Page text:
Now is the time to end TB and its stigma
The university said I had to stop attending my classes when I was diagnosed with TB,” said Fernan, a college student in Manila, fighting back tears as he painfully recalled his personal experience with the disease. He was diagnosed with drug-resistant tuberculosis (TB), which would take years to treat. And, as he had experienced, people’s reactions to the disease can be just as bad as the disease itself.
Fernan is not alone in experiencing the medical and social impacts of TB. Despite the fact that TB is a treatable disease, around 1 million Filipinos are infected with it, and an estimated 60 people die daily from the illness. Alongside health care system factors and the nature of the disease, stigma and discrimination continue to mar national efforts to end TB.
To be fair, the Department of Health (DOH) regularly runs initiatives aimed at reducing negative attitudes and behavior regarding tuberculosis. And some of our medical colleagues note that TB stigma, defined as a mark of disgrace which is associated with a given circumstance, “is not as bad as it used to be.”
However, as the recent National TB Prevalence Survey (DOH, 2017) shows, misconceptions about TB persist. Patients’ narratives, as one of us found (Evangelista, 2016), are depressing: “… pinandidirihan ako… ” (people find me repulsive); “… nangingilag sa akin… ” (people reject me); or “… natatakot sila sa akin…” (people are afraid of me). These accounts are validated by population surveys showing that 40 percent of respondents are unwilling to work with someone who was previously treated for TB.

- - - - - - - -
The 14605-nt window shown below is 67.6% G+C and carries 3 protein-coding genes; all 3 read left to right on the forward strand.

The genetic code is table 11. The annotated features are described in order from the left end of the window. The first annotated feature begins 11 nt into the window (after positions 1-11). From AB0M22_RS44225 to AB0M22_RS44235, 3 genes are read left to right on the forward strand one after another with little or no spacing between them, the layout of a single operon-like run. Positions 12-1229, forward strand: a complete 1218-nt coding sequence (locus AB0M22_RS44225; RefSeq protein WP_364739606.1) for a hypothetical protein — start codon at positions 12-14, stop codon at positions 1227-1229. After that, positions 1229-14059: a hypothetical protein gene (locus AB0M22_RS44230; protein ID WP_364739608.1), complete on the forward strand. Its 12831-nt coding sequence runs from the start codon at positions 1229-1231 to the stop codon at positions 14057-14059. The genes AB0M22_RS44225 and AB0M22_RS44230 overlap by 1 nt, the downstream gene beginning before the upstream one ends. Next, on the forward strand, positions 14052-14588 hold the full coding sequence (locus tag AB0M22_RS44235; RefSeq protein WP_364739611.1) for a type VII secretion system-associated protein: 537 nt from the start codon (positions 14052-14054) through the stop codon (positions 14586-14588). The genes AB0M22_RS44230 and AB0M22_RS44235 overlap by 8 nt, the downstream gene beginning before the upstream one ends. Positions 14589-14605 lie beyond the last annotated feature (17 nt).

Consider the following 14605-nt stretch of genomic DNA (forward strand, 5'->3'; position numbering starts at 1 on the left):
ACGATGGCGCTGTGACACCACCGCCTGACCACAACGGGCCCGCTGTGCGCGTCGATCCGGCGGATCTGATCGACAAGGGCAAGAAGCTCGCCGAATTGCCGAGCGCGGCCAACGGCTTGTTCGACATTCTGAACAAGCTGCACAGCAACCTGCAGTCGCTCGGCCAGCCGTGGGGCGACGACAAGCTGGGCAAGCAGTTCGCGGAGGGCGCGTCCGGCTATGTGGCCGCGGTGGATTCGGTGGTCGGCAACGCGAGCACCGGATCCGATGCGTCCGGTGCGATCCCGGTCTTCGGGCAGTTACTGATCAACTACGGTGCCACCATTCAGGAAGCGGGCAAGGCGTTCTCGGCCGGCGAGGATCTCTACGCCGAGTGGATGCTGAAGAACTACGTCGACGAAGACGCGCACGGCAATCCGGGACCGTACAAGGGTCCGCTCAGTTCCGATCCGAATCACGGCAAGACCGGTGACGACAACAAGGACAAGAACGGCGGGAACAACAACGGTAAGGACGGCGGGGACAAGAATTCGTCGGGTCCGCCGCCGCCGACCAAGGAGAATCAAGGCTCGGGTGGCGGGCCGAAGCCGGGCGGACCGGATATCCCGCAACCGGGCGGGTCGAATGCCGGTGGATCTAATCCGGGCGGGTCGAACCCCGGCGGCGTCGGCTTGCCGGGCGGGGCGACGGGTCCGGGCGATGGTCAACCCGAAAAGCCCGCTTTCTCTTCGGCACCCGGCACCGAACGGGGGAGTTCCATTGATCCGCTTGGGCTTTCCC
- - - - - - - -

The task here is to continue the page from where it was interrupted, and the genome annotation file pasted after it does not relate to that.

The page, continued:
Very likely, it is the shame associated with TB that has led patients and doctors alike to couch it in terms that are easier to discuss. Thus, some patients would refer to their illness as “weak lungs” and label their medicines as “bitamina sa baga” (vitamins for the lungs). In the 1990s, the medical anthropologist Mark Nichter found that these euphemisms—now abandoned by physicians but still used by patients and their families—can have the effect of trivializing the illness, increasing self-medication practices and undermining efforts to secure patient adherence.
The shame of possibly having TB is so strong that many do not even take the first step to get themselves checked for the illness. In light of the latest prevalence survey of the DOH (2016) showing that up to 41 percent of those with TB symptoms (e.g. cough, fever) did not take any action, this suggests that stigma continues to have grave public health consequences, which are made more salient given the national rise of human immunodeficiency virus (or HIV, an even more stigmatized illness) and the consequent rise of TB-HIV coinfections.
Given the situation, there is a need to fully and thoroughly understand people’s perceptions of TB. What are their fears about the illness—as well as the treatment, which takes a minimum of six months? These perceptions, in turn, should be used to design communications efforts at the local and national levels, using barangay health workers as educators as well as mobilizing mainstream and social media. In this vein, the recent #EndTBNowNa ad with celebrities saying “TB is curable and treatment is free” is most welcome; this and related efforts need to be sustained and scaled up.
Of course, only by stopping the disease itself can we ultimately end the stigma; the two go hand in hand. Toward this end, we urge the DOH and other government agencies to redouble their efforts on all fronts, from guaranteeing the availability of medications to reaching marginalized communities and achieving genuine multisectoral collaboration as called for by Republic Act No. 10767. Simply put, we need political and technical leadership to respond to what should be rightfully recognized as a public health emergency.
Indeed, the present situation is untenable. In this day and age, no one should have to die of TB—or suffer its medical and social consequences.
Mary Ann Evangelista, MD, is a public health practitioner and program manager at Hivos SEA, a nonprofit organization, where she works on improving access to HIV and TB care. Gideon Lasco, MD, Ph.D., is an Inquirer columnist, medical anthropologist and advocate of equity in health.
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